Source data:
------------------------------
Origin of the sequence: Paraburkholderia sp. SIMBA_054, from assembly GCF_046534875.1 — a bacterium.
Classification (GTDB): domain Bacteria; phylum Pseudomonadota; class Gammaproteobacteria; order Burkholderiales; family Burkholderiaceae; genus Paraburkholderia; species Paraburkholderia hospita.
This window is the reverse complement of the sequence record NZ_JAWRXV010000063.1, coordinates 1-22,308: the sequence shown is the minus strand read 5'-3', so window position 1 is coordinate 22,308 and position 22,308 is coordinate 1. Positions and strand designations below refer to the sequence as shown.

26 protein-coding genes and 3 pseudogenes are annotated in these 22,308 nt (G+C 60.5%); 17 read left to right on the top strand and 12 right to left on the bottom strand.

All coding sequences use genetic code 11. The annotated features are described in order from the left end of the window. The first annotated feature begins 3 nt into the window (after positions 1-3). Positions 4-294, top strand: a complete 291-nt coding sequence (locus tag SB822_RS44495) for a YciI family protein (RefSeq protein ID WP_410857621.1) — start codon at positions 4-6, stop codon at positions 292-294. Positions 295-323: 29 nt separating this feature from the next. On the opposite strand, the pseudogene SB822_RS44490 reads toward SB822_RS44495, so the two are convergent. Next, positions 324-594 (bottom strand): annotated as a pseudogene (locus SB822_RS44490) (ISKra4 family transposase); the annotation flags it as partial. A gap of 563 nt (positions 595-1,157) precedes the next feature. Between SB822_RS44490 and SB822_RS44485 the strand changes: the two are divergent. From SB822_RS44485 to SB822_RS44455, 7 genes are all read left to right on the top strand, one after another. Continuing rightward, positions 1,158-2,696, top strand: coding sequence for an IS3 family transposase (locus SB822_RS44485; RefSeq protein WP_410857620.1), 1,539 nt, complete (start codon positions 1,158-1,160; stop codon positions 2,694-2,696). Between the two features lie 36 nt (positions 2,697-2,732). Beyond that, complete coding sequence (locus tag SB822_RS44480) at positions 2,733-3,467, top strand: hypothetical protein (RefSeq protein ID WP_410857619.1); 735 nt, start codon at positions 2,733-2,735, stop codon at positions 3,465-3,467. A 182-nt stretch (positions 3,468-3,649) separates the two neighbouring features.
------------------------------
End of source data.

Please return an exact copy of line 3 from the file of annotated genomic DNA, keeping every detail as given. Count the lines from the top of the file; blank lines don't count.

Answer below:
This window is the reverse complement of the sequence record NZ_JAWRXV010000063.1, coordinates 1-22,308: the sequence shown is the minus strand read 5'-3', so window position 1 is coordinate 22,308 and position 22,308 is coordinate 1. Positions and strand designations below refer to the sequence as shown.